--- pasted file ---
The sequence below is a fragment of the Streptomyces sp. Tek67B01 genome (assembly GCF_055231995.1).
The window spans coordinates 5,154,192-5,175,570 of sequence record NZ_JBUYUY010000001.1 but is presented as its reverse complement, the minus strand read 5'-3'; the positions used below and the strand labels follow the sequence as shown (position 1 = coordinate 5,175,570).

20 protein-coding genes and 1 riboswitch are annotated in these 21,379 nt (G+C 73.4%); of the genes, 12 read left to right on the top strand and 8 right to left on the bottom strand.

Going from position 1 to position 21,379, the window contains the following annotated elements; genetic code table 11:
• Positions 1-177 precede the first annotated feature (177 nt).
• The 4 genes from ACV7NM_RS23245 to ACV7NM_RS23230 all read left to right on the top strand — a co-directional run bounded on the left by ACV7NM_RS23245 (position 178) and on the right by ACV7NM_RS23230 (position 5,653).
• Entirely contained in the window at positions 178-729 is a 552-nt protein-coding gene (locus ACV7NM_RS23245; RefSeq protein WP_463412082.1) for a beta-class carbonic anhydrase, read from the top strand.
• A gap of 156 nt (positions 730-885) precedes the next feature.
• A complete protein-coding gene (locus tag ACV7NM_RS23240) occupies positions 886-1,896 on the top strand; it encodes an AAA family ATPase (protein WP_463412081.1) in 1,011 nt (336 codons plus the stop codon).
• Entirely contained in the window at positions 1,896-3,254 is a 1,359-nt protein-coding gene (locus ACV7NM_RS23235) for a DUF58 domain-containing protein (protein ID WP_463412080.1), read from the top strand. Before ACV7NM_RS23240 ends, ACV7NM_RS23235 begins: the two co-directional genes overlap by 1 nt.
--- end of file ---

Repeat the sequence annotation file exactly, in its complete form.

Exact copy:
The sequence below is a fragment of the Streptomyces sp. Tek67B01 genome (assembly GCF_055231995.1).
The window spans coordinates 5,154,192-5,175,570 of sequence record NZ_JBUYUY010000001.1 but is presented as its reverse complement, the minus strand read 5'-3'; the positions used below and the strand labels follow the sequence as shown (position 1 = coordinate 5,175,570).

20 protein-coding genes and 1 riboswitch are annotated in these 21,379 nt (G+C 73.4%); of the genes, 12 read left to right on the top strand and 8 right to left on the bottom strand.

Going from position 1 to position 21,379, the window contains the following annotated elements; genetic code table 11:
• Positions 1-177 precede the first annotated feature (177 nt).
• The 4 genes from ACV7NM_RS23245 to ACV7NM_RS23230 all read left to right on the top strand — a co-directional run bounded on the left by ACV7NM_RS23245 (position 178) and on the right by ACV7NM_RS23230 (position 5,653).
• Entirely contained in the window at positions 178-729 is a 552-nt protein-coding gene (locus ACV7NM_RS23245; RefSeq protein WP_463412082.1) for a beta-class carbonic anhydrase, read from the top strand.
• A gap of 156 nt (positions 730-885) precedes the next feature.
• A complete protein-coding gene (locus tag ACV7NM_RS23240) occupies positions 886-1,896 on the top strand; it encodes an AAA family ATPase (protein WP_463412081.1) in 1,011 nt (336 codons plus the stop codon).
• Entirely contained in the window at positions 1,896-3,254 is a 1,359-nt protein-coding gene (locus ACV7NM_RS23235) for a DUF58 domain-containing protein (protein ID WP_463412080.1), read from the top strand. Before ACV7NM_RS23240 ends, ACV7NM_RS23235 begins: the two co-directional genes overlap by 1 nt.